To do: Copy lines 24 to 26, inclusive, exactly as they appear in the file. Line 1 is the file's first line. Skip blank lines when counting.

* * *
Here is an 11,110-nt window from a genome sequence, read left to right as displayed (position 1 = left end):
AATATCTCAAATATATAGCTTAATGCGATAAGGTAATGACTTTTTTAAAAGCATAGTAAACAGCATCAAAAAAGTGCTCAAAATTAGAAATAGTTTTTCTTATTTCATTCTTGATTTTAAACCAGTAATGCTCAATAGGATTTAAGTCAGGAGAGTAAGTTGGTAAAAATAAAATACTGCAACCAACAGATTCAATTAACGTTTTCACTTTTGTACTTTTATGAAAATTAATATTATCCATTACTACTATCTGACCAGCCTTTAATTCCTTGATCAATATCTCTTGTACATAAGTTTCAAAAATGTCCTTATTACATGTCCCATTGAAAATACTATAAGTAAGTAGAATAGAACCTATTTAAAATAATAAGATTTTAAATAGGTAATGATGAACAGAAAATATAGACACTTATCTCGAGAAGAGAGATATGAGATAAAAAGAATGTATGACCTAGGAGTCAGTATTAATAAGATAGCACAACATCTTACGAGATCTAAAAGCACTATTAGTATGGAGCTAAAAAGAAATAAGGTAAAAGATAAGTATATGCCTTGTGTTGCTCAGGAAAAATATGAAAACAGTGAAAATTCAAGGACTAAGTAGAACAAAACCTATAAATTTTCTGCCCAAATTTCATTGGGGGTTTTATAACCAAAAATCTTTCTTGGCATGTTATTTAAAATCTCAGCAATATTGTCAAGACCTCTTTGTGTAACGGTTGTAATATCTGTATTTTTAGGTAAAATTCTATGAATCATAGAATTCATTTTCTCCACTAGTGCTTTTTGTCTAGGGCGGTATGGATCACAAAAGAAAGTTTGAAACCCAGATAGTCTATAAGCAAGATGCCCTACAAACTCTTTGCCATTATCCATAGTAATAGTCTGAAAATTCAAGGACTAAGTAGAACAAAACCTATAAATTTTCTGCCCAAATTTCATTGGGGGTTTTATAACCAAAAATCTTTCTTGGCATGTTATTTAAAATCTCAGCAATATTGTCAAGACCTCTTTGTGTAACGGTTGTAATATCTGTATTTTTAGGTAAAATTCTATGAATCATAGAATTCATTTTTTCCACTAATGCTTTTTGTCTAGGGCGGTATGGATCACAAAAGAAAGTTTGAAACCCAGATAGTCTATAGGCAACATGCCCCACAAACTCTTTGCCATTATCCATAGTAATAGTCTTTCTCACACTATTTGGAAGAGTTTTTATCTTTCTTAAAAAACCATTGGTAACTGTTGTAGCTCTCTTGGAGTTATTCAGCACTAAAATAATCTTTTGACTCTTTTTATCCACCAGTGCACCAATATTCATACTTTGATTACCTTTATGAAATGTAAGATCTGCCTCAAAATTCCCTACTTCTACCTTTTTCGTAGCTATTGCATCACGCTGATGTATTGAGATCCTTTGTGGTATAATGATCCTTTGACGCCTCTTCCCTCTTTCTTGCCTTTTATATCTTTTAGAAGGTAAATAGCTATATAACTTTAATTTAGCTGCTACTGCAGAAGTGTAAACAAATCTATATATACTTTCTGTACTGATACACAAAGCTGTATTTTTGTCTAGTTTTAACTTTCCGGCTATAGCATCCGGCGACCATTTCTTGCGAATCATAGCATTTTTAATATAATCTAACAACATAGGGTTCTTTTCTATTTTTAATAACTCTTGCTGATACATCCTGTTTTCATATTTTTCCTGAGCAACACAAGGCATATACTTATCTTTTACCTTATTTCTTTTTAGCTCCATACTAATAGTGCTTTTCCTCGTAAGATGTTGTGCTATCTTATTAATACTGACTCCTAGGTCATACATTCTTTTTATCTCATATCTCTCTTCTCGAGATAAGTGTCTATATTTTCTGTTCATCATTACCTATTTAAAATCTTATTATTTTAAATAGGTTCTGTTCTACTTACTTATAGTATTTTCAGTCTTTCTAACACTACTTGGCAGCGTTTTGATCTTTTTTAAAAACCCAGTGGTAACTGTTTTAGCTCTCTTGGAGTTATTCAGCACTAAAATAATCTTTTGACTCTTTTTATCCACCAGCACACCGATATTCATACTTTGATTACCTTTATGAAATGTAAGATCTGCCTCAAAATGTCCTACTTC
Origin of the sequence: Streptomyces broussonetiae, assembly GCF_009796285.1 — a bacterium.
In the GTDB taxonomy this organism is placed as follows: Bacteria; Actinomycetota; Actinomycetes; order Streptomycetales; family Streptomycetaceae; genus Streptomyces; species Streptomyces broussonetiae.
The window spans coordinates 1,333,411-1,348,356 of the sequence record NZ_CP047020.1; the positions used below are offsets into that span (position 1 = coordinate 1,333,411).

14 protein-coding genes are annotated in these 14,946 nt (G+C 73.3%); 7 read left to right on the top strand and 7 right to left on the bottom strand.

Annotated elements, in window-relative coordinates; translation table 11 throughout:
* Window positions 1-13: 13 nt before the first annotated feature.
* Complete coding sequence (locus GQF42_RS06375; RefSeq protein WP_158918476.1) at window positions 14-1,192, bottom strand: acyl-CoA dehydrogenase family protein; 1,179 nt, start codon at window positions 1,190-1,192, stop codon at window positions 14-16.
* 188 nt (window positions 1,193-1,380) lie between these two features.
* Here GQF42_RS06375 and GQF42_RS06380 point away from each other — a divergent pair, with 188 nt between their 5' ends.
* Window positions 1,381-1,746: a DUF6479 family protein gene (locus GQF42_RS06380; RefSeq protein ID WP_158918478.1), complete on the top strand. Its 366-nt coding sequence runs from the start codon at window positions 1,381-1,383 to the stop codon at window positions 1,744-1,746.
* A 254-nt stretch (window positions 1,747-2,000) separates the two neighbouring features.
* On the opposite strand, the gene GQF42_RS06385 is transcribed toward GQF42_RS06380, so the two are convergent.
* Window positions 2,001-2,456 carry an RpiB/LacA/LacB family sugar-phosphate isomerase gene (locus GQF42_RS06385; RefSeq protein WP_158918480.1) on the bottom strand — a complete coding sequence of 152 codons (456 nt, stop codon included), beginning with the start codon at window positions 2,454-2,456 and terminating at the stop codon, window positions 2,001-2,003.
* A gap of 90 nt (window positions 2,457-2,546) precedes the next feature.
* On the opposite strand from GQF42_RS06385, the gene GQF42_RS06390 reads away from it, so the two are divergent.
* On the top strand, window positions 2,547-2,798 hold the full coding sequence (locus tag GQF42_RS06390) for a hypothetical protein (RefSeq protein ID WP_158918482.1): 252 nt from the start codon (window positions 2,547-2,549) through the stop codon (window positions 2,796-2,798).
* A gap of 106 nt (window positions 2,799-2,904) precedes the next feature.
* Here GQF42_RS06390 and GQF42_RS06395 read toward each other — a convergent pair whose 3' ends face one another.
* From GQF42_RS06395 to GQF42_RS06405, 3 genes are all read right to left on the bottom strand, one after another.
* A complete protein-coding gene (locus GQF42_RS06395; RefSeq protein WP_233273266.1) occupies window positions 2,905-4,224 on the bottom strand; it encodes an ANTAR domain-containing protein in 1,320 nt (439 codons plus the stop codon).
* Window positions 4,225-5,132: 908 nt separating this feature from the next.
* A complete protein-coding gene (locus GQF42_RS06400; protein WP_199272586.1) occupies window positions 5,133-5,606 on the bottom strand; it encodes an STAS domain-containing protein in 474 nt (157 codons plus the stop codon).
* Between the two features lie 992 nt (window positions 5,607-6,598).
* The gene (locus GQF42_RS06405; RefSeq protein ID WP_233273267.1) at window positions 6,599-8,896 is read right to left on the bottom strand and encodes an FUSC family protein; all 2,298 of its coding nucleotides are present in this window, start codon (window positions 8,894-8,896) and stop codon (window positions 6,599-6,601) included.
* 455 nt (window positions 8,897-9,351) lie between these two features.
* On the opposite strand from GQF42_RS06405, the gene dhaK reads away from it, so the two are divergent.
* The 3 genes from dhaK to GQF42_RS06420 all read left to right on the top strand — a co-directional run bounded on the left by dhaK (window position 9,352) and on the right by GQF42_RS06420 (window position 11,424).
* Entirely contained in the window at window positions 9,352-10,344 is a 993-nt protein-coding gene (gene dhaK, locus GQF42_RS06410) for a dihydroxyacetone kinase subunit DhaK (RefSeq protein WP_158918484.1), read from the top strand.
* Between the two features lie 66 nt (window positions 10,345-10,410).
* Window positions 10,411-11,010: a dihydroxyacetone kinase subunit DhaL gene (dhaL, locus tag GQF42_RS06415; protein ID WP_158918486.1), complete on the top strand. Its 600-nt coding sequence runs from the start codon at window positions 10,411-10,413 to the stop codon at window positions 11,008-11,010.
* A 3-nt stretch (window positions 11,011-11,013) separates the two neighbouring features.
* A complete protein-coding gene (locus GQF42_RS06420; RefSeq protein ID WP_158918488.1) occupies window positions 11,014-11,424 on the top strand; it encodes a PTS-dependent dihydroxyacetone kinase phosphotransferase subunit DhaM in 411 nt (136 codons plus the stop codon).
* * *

* A complete protein-coding gene (locus GQF42_RS06400; protein WP_199272586.1) occupies window positions 5,133-5,606 on the bottom strand; it encodes an STAS domain-containing protein in 474 nt (157 codons plus the stop codon).
* Between the two features lie 992 nt (window positions 5,607-6,598).
* The gene (locus GQF42_RS06405; RefSeq protein ID WP_233273267.1) at window positions 6,599-8,896 is read right to left on the bottom strand and encodes an FUSC family protein; all 2,298 of its coding nucleotides are present in this window, start codon (window positions 8,894-8,896) and stop codon (window positions 6,599-6,601) included.